Predicted increases in precipitation due to warmer air temperatures from greenhouse gas emissions may actually increase sea ice volume in the Antarctics Southern Ocean. This finding from a new study adds evidence of potential asymmetry between the two poles and may be an indication that climate change processes may have varying impacts on different areas of the globe.
"Most people have heard of climate change and how rising air temperatures are melting glaciers and sea ice in the Arctic," said Dylan C. Powell, lead author of the paper and a doctoral candidate at the University of Maryland Baltimore County. "However, findings from our simulations suggest a counterintuitive phenomenon. Some of the melt in the Arctic may be balanced by increases in sea ice volume in the Antarctic."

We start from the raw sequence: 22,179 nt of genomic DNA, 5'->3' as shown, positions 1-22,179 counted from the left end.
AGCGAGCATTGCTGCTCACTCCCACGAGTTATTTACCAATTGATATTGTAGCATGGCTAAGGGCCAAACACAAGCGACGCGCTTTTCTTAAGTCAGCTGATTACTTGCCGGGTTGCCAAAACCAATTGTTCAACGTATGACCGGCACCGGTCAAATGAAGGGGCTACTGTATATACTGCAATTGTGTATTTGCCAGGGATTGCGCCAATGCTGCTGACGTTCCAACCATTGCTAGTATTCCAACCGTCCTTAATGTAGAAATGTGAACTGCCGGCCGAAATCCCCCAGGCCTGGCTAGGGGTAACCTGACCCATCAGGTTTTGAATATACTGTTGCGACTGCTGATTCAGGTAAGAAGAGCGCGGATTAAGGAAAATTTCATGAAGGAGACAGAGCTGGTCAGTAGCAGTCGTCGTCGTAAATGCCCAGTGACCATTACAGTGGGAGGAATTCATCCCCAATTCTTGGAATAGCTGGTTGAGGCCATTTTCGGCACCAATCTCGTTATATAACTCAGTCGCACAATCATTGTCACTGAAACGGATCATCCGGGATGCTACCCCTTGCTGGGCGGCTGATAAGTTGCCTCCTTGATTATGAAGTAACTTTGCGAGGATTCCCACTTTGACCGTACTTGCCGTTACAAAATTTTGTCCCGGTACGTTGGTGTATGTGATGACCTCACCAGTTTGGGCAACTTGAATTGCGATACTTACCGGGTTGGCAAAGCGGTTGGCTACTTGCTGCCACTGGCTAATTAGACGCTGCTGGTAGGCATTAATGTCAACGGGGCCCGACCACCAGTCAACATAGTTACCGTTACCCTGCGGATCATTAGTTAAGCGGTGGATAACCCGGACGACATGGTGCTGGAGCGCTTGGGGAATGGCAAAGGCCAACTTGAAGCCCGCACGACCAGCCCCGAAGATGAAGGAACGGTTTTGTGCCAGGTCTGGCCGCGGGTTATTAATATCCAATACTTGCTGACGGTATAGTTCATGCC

For the first time, the authors of the paper, published this month in the Journal of Geophysical Research (Oceans), used satellite observations from NASAs Special Sensor Microwave/Imager to assess snow depth on sea ice and assimilated the satellite observations into their model to improve prediction of precipitation rates. By incorporating satellite observations into this new method, the researchers say they achieved more stable and realistic precipitation data, to counter the great variability in precipitation data sets typically found in the polar regions.
Harvey Leifert | EurekAlert!
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The Max Planck Institute for Physics (MPP) is opening up a new research field. A workshop from November 21 - 22, 2016 will mark the start of activities for an innovative axion experiment. Axions are still only purely hypothetical particles. Their detection could solve two fundamental problems in particle physics: What dark matter consists of and why it has not yet been possible to directly observe a CP violation for the strong interaction.
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